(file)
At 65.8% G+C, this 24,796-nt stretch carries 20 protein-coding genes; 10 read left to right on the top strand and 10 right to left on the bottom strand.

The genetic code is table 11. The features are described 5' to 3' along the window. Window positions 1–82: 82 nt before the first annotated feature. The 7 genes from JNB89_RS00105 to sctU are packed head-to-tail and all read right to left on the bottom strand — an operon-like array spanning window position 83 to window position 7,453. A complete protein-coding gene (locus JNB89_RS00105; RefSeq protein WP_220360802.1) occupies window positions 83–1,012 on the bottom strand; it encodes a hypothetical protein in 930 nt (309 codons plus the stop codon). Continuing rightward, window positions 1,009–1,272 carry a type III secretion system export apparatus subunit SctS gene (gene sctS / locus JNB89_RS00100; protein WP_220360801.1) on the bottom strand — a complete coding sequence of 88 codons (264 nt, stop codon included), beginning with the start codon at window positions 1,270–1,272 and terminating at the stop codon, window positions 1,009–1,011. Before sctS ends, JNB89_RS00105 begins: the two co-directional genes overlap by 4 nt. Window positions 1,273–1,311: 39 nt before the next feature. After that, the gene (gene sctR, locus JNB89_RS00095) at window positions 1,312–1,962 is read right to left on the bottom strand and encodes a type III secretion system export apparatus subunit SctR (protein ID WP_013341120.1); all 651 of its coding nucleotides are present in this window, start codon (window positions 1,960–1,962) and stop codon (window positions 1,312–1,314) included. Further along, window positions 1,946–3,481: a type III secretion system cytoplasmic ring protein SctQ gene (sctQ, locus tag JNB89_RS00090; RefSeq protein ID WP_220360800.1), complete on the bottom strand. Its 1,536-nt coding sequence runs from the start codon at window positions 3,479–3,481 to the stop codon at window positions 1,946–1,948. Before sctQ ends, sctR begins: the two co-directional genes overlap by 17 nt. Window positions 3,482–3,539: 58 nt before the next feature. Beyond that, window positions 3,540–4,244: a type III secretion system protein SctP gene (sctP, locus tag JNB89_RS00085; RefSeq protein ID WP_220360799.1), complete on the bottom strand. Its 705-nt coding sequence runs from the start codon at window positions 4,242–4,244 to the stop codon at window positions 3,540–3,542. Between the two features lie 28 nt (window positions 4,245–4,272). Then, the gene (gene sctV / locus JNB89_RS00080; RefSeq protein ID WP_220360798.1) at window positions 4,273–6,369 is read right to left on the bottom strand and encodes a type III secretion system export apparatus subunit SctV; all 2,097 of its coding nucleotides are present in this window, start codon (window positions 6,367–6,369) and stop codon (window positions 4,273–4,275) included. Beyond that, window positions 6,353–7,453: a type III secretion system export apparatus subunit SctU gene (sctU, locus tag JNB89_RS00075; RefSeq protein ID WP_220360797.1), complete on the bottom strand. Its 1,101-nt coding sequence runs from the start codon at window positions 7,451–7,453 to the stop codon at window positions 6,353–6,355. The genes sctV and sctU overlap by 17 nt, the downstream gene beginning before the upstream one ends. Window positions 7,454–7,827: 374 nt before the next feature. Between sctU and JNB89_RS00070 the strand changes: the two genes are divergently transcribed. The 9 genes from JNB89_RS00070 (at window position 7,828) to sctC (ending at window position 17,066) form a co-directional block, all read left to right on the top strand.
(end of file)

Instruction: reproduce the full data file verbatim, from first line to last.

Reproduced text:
At 65.8% G+C, this 24,796-nt stretch carries 20 protein-coding genes; 10 read left to right on the top strand and 10 right to left on the bottom strand.

The genetic code is table 11. The features are described 5' to 3' along the window. Window positions 1–82: 82 nt before the first annotated feature. The 7 genes from JNB89_RS00105 to sctU are packed head-to-tail and all read right to left on the bottom strand — an operon-like array spanning window position 83 to window position 7,453. A complete protein-coding gene (locus JNB89_RS00105; RefSeq protein WP_220360802.1) occupies window positions 83–1,012 on the bottom strand; it encodes a hypothetical protein in 930 nt (309 codons plus the stop codon). Continuing rightward, window positions 1,009–1,272 carry a type III secretion system export apparatus subunit SctS gene (gene sctS / locus JNB89_RS00100; protein WP_220360801.1) on the bottom strand — a complete coding sequence of 88 codons (264 nt, stop codon included), beginning with the start codon at window positions 1,270–1,272 and terminating at the stop codon, window positions 1,009–1,011. Before sctS ends, JNB89_RS00105 begins: the two co-directional genes overlap by 4 nt. Window positions 1,273–1,311: 39 nt before the next feature. After that, the gene (gene sctR, locus JNB89_RS00095) at window positions 1,312–1,962 is read right to left on the bottom strand and encodes a type III secretion system export apparatus subunit SctR (protein ID WP_013341120.1); all 651 of its coding nucleotides are present in this window, start codon (window positions 1,960–1,962) and stop codon (window positions 1,312–1,314) included. Further along, window positions 1,946–3,481: a type III secretion system cytoplasmic ring protein SctQ gene (sctQ, locus tag JNB89_RS00090; RefSeq protein ID WP_220360800.1), complete on the bottom strand. Its 1,536-nt coding sequence runs from the start codon at window positions 3,479–3,481 to the stop codon at window positions 1,946–1,948. Before sctQ ends, sctR begins: the two co-directional genes overlap by 17 nt. Window positions 3,482–3,539: 58 nt before the next feature. Beyond that, window positions 3,540–4,244: a type III secretion system protein SctP gene (sctP, locus tag JNB89_RS00085; RefSeq protein ID WP_220360799.1), complete on the bottom strand. Its 705-nt coding sequence runs from the start codon at window positions 4,242–4,244 to the stop codon at window positions 3,540–3,542. Between the two features lie 28 nt (window positions 4,245–4,272). Then, the gene (gene sctV / locus JNB89_RS00080; RefSeq protein ID WP_220360798.1) at window positions 4,273–6,369 is read right to left on the bottom strand and encodes a type III secretion system export apparatus subunit SctV; all 2,097 of its coding nucleotides are present in this window, start codon (window positions 6,367–6,369) and stop codon (window positions 4,273–4,275) included. Beyond that, window positions 6,353–7,453: a type III secretion system export apparatus subunit SctU gene (sctU, locus tag JNB89_RS00075; RefSeq protein ID WP_220360797.1), complete on the bottom strand. Its 1,101-nt coding sequence runs from the start codon at window positions 7,451–7,453 to the stop codon at window positions 6,353–6,355. The genes sctV and sctU overlap by 17 nt, the downstream gene beginning before the upstream one ends. Window positions 7,454–7,827: 374 nt before the next feature. Between sctU and JNB89_RS00070 the strand changes: the two genes are divergently transcribed. The 9 genes from JNB89_RS00070 (at window position 7,828) to sctC (ending at window position 17,066) form a co-directional block, all read left to right on the top strand.